Twenty-sixth Dynasty of Egypt

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Egypt
664 BC–525 BC
Capital Sais
Common languages Egyptian language
Religion Ancient Egyptian religion
Government Monarchy
Pharaoh  
• 664–610 BC
Psamtik I (first)
• 526–525 BC
Psamtik III (last)
Preceded by
Succeeded by
Twenty-fifth Dynasty of Egypt
Twenty-seventh Dynasty of Egypt

The Twenty-sixth Dynasty of Egypt (notated Dynasty XXVI, alternatively 26th Dynasty or Dynasty 26) was the last native dynasty to rule Egypt before the Persian conquest in 525 BC (although others followed). The dynasty's reign (664–525 BC) is also called the Saite Period after the city of Sais, where its pharaohs had their capital, and marks the beginning of the Late Period of ancient Egypt.[1]

History

This dynasty traced its origins to the Twenty-fourth Dynasty. Psamtik I was probably a descendant of Bakenranef, and following the Neo-Assyrian Empire's invasions during the reigns of Taharqa and Tantamani, he was recognized as sole king over all of Egypt. While the Neo-Assyrian Empire was preoccupied with revolts and civil war over control of the throne, Psamtik threw off his ties to the Assyrians circa 655 BC, formed alliances with King Gyges of Lydia, and recruited mercenaries from Caria and ancient Greece to resist Assyrian attacks.

With the sack of Nineveh in 612 BC and the fall of the Assyrian Empire, both Psamtik and his successors attempted to reassert Egyptian power in the Near East, but were driven back by the Neo-Babylonian Empire under Nebuchadnezzar II. With the help of Greek mercenaries, Apries was able to hold back Babylonian attempts to conquer Egypt, only for the Persians to eventually do so. Their king, Cambyses II, captured and later executed Psamtik III.

Art

Pharaohs of the 26th Dynasty

The 26th Dynasty may be related to the 24th Dynasty. Manetho begins the dynasty with:

  • Ammeris the Nubian, 12 (or 18) years
  • Stephinates, 7 years
  • Nechepsos, 6 years
  • Necho, 8 years.

When the Nubian King Shabaka defeated Bakenranef, son of Tefnakht, he likely installed a Nubian commander as governor at Sais. This may be the man named Ammeris. Stephinates may be a descendant of Bakenrenef. He is sometimes referred to as Tefnakht II in the literature. Nechepsos has been identified with a local king named Nekauba (678–672 BC). Manetho's Necho is King Necho I (672–664 BC); Manetho gives his reign as 8 years.[2] Necho was killed during a conflict with the Nubian king Tantamani. Psamtik I fled to Nineveh – capital of the Neo-Assyrian Empire – and returned to Egypt when Ashurbanipal defeated Tantamani and drove him back south.[1] Scholars now start the 26th Dynasty with the reign of Psamtik I.[1][2]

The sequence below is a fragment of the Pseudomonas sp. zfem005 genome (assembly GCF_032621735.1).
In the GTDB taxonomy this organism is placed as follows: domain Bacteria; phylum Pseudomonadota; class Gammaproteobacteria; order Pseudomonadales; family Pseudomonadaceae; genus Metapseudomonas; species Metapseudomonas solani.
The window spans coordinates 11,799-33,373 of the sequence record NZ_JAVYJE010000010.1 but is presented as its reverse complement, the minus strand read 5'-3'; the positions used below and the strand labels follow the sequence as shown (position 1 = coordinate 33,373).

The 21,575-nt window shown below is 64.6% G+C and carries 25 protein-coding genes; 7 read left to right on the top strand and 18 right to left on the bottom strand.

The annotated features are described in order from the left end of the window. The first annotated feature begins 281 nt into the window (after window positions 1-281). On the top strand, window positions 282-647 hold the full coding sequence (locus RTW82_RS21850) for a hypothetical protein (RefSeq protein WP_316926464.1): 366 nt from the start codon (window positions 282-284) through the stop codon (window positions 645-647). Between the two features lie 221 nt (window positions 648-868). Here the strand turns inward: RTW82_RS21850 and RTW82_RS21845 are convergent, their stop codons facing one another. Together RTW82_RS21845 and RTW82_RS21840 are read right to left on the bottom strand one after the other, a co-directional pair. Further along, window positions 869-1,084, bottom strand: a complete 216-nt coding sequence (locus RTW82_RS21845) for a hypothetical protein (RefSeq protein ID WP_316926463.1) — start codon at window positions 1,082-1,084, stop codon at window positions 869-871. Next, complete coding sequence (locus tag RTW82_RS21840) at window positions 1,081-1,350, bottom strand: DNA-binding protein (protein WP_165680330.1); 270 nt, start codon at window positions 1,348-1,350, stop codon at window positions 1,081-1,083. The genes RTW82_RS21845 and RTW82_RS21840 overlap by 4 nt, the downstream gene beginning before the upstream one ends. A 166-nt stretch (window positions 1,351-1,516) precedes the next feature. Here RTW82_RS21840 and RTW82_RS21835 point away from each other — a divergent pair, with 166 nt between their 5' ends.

Sextus Julius Africanus states in his often accurate version of Manetho's Epitome that the dynasty numbered 9 pharaohs, beginning with a "Stephinates" (Tefnakht II) and ending with Psamtik III. Africanus also notes that Psamtik I and Necho I ruled for 54 and 8 years respectively.

Name of Pharaoh Image Reign Throne name Burial Consort(s) Comments
Psamtik I/Psammetichus I 664–610 BC Wahibre Sais Mehytenweskhet Reunified Egypt and ended the Nubian control of Upper Egypt. Manetho gives his reign as 54 years.
Necho II
610–595 BC Wehemibre Khedebneithirbinet I Necho II is the Pharaoh most likely mentioned in several books of the Bible.
Psamtik II/Psammetichus II
595–589 BC Neferibre Takhuit
Wahibre Haaibre (Apries)
589–570 BC Haaibre Overthrown and forced into exile by Amasis II. Returned to Egypt at the head of a Babylonian army, but was defeated and likely killed. Manetho gives his reign as 19 years.
Amasis II/Ahmose II 570–526 BC Khnem-ib-re Sais Tentkheta
Nakhtubasterau
Herodotus claims that when Cambyses II invaded Egypt, realizing he was not able to exact revenge for Amasis's previous misdeeds and trickery, he exhumed his body, desecrated it and burned what remained of the mummy.
Psamtik III/Psammetichus III
526–525 BC Ankhkaenre Ruled for only 6 months according to Herodotus before a Persian invasion led by Cambyses II.

Timeline of the 26th Dynasty

Psamtik III Amasis II Wahibre Haaibre Psamtik II Necho II Psamtik I

See also

References

  1. ^ a b c Aidan Dodson, Dyan Hilton. The Complete Royal Families of Ancient Egypt. The American University in Cairo Press, London 2004
  2. ^ a b Kitchen, Kenneth A. The Third Intermediate Period in Egypt, 1100-650 B.C. (Book & Supplement) Aris & Phillips. 1986 ISBN 978-0-85668-298-8

Bibliography

  • Aidan Dodson, Dyan Hilton. The Complete Royal Families of Ancient Egypt. The American University in Cairo Press, London, 2004.
  • Kenneth Kitchen, The Third Intermediate Period in Egypt, 1100–650 B.C. (Book & Supplement) Aris & Phillips. 1986 ISBN 978-0-85668-298-8.
  • Karl Jansen-Winkeln, Bild und Charakter der ägyptischen 26. Dynastie, Altorientalische Forschungen, 28 (2001), 165–182.
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